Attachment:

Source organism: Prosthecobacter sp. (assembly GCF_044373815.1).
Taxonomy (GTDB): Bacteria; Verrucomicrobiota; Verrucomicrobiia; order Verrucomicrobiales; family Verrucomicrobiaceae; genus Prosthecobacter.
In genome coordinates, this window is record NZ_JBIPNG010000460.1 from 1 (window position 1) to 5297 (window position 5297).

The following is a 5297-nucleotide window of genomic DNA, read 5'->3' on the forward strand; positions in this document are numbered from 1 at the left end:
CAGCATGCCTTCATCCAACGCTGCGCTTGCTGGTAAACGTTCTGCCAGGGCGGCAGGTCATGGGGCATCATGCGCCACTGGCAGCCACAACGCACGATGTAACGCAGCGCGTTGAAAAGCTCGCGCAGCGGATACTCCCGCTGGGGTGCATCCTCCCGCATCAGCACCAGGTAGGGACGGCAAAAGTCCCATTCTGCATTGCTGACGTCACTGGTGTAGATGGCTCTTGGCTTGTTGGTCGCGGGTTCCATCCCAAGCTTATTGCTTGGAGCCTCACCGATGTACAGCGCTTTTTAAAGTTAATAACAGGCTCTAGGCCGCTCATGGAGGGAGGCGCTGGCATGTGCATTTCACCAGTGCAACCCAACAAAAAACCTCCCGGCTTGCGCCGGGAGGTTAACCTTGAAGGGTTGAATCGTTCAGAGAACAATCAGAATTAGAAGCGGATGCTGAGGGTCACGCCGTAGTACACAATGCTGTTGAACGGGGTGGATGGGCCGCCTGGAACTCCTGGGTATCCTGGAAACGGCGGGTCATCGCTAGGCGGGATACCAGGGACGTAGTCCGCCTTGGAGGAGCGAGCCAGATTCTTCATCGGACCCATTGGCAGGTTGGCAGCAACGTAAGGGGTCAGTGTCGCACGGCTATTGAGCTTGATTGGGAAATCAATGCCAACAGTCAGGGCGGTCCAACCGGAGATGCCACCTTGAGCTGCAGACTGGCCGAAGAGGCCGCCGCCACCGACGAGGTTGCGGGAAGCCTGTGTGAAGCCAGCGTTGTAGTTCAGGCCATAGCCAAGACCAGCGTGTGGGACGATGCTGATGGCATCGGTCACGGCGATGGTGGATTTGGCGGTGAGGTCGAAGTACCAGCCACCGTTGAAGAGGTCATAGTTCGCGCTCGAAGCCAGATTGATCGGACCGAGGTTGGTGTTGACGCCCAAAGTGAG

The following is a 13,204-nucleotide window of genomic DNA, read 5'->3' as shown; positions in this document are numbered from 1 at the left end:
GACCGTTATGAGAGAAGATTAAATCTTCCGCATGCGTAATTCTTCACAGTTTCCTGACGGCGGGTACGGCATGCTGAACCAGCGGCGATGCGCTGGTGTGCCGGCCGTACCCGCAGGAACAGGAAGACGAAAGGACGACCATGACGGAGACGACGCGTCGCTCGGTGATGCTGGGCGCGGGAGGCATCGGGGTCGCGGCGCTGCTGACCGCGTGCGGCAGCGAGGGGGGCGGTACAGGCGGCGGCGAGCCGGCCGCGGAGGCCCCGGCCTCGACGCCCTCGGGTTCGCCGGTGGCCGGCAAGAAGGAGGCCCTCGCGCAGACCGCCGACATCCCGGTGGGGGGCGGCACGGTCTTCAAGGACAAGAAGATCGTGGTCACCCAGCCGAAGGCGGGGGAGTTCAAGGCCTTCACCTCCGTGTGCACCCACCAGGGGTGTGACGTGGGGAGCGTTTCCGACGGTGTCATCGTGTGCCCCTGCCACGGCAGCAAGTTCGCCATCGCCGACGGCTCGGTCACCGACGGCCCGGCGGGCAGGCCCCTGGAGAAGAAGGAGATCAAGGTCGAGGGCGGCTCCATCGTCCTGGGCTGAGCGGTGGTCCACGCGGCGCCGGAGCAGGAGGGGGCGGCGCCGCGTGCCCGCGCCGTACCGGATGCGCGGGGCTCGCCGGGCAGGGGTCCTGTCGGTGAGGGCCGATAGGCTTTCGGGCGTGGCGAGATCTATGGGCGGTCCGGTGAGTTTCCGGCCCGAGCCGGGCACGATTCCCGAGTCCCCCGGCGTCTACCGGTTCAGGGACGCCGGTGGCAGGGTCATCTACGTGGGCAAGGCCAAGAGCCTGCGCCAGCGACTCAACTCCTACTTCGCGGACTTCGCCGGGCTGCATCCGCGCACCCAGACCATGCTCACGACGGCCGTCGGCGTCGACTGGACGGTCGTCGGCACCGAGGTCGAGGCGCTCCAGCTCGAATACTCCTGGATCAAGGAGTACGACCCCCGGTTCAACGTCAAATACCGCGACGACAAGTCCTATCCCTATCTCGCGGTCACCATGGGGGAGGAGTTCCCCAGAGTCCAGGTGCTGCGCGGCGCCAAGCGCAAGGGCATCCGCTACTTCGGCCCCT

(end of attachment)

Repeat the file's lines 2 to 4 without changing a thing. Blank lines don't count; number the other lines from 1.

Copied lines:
Taxonomy (GTDB): Bacteria; Verrucomicrobiota; Verrucomicrobiia; order Verrucomicrobiales; family Verrucomicrobiaceae; genus Prosthecobacter.
In genome coordinates, this window is record NZ_JBIPNG010000460.1 from 1 (window position 1) to 5297 (window position 5297).

The following is a 5297-nucleotide window of genomic DNA, read 5'->3' on the forward strand; positions in this document are numbered from 1 at the left end: